And the Senate wants to transfer Medicaid to an outside agency overseen by appointees from the House, Senate and McCrory.
That all sets up a lengthy coming debate, much of it held in closed-door conference committees between House and Senate leaders. If no agreement is reached by June 30, both chambers will need to pass a temporary spending plan to keep the government running.
The likelihood of a disagreement prompted sarcasm from Senate leader Phil Berger during Monday’s news conference.
He joked that when the Senate passes its proposal – expected on Thursday or Friday – it will go to the House “where we expect a grand reception and substantial support.”
Younger teachers would see bigger raises
The Senate budget proposal would raise teacher pay and hire more teachers statewide to reduce class sizes in early grades, while cutting the equivalent of 13,881 teacher assistant positions.
The proposal, unveiled Monday, would lift teacher pay an average of 4 percent, aiming the largest increases to early career teachers. Starting pay would rise from $33,000 to $35,000.
Teacher assistants are focused on early grades, but Senate leaders say reducing classes would be the best way to help teachers. Class size in grades 1 through 3 would be brought down to 15 per teacher by 2017; in kindergarten, class size would be trimmed to 17 in two years’ time.
Republican Sen. Chad Barefoot said the total new spending in public schools would be $453 million in the next two years.
“What we’re doing is we’re drastically reducing classroom sizes in grades K-3 and increasing teacher salaries, and also increasing the allotments we have for textbooks and digital resources in the classroom,” he said.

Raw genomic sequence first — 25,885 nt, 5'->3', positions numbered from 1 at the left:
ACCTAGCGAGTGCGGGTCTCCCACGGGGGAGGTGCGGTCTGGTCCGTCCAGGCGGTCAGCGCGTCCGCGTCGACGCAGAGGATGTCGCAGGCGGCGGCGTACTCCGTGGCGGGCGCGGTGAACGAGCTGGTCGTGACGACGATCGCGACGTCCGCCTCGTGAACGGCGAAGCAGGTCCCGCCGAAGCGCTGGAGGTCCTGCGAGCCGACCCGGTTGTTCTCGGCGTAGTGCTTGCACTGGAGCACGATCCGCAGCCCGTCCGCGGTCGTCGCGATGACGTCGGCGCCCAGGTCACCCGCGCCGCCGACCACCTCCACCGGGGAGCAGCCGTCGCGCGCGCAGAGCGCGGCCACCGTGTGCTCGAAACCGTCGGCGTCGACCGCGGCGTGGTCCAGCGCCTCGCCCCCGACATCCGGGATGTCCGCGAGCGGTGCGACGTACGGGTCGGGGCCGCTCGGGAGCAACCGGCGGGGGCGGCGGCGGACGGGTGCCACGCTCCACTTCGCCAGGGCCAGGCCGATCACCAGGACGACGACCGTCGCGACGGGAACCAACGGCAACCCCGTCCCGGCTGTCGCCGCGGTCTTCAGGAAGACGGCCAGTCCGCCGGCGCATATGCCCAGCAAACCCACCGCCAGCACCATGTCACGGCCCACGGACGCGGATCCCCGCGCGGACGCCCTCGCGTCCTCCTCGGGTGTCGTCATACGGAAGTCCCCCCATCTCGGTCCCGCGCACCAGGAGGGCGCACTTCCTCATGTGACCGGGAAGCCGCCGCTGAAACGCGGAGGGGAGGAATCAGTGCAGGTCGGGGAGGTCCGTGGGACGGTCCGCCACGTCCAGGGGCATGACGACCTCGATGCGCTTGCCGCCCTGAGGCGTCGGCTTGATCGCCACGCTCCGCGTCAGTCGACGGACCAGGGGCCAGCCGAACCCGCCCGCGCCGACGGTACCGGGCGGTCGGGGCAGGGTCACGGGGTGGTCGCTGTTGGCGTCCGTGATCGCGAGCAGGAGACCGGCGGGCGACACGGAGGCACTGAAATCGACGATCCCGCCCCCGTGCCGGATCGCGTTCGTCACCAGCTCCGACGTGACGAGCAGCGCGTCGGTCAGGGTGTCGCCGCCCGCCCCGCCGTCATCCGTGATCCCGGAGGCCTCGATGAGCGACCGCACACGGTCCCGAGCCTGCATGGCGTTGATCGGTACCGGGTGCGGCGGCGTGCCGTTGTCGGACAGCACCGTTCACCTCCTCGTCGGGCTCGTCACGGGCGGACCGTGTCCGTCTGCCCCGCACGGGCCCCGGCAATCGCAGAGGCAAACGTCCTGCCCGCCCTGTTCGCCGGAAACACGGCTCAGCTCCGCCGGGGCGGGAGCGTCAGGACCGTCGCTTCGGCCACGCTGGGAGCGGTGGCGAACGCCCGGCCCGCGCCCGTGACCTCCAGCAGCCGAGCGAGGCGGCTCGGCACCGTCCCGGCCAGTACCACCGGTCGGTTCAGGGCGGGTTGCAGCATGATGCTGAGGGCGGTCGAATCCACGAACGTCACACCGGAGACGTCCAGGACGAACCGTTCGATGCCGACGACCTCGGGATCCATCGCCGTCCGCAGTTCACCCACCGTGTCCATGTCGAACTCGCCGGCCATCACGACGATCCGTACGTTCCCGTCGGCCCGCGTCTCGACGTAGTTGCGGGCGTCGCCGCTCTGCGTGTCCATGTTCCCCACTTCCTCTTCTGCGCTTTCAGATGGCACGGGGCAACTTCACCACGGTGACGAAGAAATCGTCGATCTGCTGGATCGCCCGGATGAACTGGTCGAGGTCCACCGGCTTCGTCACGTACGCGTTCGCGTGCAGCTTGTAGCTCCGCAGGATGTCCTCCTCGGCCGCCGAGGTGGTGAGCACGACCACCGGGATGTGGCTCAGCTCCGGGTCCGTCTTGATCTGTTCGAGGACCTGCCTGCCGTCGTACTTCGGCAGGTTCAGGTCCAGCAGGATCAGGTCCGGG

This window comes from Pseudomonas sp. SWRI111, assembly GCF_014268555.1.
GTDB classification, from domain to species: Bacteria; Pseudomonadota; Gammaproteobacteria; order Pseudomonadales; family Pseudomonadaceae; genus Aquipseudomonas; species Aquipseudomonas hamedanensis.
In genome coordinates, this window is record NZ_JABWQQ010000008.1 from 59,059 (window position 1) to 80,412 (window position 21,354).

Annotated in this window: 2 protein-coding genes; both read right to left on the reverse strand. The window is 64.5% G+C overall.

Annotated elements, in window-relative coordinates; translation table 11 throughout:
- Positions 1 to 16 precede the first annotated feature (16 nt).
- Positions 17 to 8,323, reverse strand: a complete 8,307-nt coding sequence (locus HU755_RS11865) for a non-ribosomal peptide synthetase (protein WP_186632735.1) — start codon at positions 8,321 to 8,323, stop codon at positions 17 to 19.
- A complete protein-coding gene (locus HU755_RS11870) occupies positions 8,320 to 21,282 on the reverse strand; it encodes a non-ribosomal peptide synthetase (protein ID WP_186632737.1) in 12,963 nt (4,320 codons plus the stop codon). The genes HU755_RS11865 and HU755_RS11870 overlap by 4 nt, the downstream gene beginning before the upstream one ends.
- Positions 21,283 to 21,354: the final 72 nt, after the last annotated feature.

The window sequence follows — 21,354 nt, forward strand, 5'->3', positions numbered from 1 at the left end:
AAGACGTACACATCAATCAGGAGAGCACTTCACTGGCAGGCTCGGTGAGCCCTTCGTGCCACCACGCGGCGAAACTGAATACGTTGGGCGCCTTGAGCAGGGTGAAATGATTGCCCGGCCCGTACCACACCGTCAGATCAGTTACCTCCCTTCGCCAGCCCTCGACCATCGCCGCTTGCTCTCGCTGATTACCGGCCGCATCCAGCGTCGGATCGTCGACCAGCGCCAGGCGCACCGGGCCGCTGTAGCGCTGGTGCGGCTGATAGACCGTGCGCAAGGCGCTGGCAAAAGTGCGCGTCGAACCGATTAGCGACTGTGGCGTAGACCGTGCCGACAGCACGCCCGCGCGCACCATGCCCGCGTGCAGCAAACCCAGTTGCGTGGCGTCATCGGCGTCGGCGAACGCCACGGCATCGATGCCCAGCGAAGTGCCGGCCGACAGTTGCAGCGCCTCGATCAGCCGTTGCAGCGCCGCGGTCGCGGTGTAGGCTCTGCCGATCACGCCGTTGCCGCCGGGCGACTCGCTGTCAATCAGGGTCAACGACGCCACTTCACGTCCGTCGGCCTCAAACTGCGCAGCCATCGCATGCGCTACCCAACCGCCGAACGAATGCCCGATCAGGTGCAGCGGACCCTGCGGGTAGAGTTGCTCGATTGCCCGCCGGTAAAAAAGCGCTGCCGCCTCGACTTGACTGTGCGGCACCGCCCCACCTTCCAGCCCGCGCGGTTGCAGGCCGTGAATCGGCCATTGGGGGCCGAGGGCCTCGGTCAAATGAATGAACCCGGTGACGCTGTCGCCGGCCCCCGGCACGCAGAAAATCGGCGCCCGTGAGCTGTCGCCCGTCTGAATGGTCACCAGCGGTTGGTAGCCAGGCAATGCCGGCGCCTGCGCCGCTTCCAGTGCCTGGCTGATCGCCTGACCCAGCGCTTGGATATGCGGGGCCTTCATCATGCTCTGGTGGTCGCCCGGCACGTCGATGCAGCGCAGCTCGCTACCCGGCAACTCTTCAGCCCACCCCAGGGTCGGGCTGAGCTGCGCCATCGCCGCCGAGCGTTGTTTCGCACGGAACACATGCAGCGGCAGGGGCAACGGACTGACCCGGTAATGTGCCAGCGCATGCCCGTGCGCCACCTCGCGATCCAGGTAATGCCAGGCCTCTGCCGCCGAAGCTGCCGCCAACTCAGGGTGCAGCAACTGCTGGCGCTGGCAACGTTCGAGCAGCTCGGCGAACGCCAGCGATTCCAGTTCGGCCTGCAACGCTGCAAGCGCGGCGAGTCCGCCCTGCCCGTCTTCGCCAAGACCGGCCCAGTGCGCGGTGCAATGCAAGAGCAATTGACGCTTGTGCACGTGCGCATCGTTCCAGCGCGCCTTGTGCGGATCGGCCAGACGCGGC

The Senate plan would add 2,000 teachers in the coming year.
Under the Senate plan, increases for teachers are as follows:
▪ Teachers with up to four years’ experience would be paid $35,000, up 6 percent.
▪ Teachers with five to nine years’ experience would be paid $38,250, up 4.8 percent.
▪ Teachers with 10 to 14 years’ experience would be paid $41,250, a 3.1 percent increase.
▪ Teachers with 15 to 19 years’ experience would be paid $44,250, a 1.7 percent increase.
▪ Teachers with 20 to 24 years’ experience would be paid $47,000, an increase of 1.1 percent.
▪ Teachers with 25 or more years of experience would be paid $50,000, which is no increase.
The Senate would fund a “step” increase, too, which means that teachers would advance a year on a system that determines pay. Under that system, the biggest raise under the Senate plan would go to a current teacher with four years experience (making $33,000 per year) who steps up to the fifth year at $38,250, an increase of 16 percent.
The Republican-led legislature has made large cuts in the number of teacher assistants in the past several years. The new proposal would reduce money for teacher assistants by $57.5 million next year and $166 million the year after. But the Senate would spend $80 million in 2015-16 on class size reduction and $193 million the following year.
The plan passed last month in the state House would not cut teacher assistants. The Senate plan will now become a negotiating point as lawmakers in the House and Senate look to resolve differences and adopt a budget for the fiscal year that begins on July 1.